Eileen Baldry, an associate professor at the University of NSW and a long-standing critic of the prison system, says this may well be the case.
“I have heard from many parents and families of prisoners who have mental illness … that this is one of the only times that their [family member] … has actually received ongoing mental health care and has become sane,” Dr Baldry says. “In my view [this] says more about the terrible state of healthcare for poor and disadvantaged people in our community… People shouldn’t have to go to prison to get … mental health care.”
Yet prisons have become the de facto therapeutic dumping place for huge numbers of people with serious and complex health issues — which is not the fault of prisons, but of governments and the community, Dr Baldry says.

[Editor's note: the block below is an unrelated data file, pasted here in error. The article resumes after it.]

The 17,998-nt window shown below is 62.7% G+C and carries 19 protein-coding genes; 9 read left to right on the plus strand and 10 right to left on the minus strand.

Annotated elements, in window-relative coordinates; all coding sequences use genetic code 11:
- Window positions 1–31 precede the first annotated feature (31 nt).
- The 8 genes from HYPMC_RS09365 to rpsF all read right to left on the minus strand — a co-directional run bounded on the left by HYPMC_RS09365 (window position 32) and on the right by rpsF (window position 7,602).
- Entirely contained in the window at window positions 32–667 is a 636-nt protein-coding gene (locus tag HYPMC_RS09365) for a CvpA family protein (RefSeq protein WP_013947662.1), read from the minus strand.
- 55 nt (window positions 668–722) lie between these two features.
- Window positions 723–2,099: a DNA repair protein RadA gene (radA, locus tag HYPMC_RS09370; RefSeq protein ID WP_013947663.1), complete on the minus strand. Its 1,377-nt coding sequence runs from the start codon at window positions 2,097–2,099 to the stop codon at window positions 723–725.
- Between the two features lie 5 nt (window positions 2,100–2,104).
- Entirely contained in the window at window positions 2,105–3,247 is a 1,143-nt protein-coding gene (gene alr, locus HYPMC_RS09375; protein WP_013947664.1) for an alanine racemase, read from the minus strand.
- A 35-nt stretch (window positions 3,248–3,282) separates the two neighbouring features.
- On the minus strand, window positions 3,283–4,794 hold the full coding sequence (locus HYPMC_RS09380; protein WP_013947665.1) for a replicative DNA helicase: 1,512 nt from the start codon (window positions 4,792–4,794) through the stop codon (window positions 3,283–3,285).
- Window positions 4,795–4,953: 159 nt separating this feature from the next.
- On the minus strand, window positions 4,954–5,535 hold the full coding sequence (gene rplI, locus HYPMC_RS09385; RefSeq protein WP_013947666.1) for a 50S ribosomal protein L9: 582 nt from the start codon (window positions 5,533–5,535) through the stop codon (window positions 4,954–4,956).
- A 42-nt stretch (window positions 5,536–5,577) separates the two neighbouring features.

“I think the bigger picture is that we as a society and a community have to think differently … [We] have to understand that it’s no light thing to send somebody to prison,” she says. “Sending someone like that to prison doesn’t deter them the next time. It doesn’t teach them a lesson because often when they commit a crime they’re under the influence of drugs or they are having a psychotic episode or their intellectual capacity is fairly low and it doesn’t compute for them.”
Meanwhile, women such as Renee, deemed too hard to handle, continue to be passed from one institution to the next, into jail and back again.
“The local mental health services can’t cater to them. I’ve tried to get help in the middle of the night for my sister and … they tell you to call the police and you don’t want to call the police because you know what the outcome will be,” Lynette says.
“My sister is really hard to handle but there’s a really beautiful side to her… She may never lead the … life that you and I lead but if there could be some normal life for her… They’re either in [psychiatric hospitals] or they’re in jail.
“Society can’t cope with them and sometimes they are dangerous to other people, but why should jail be the answer?”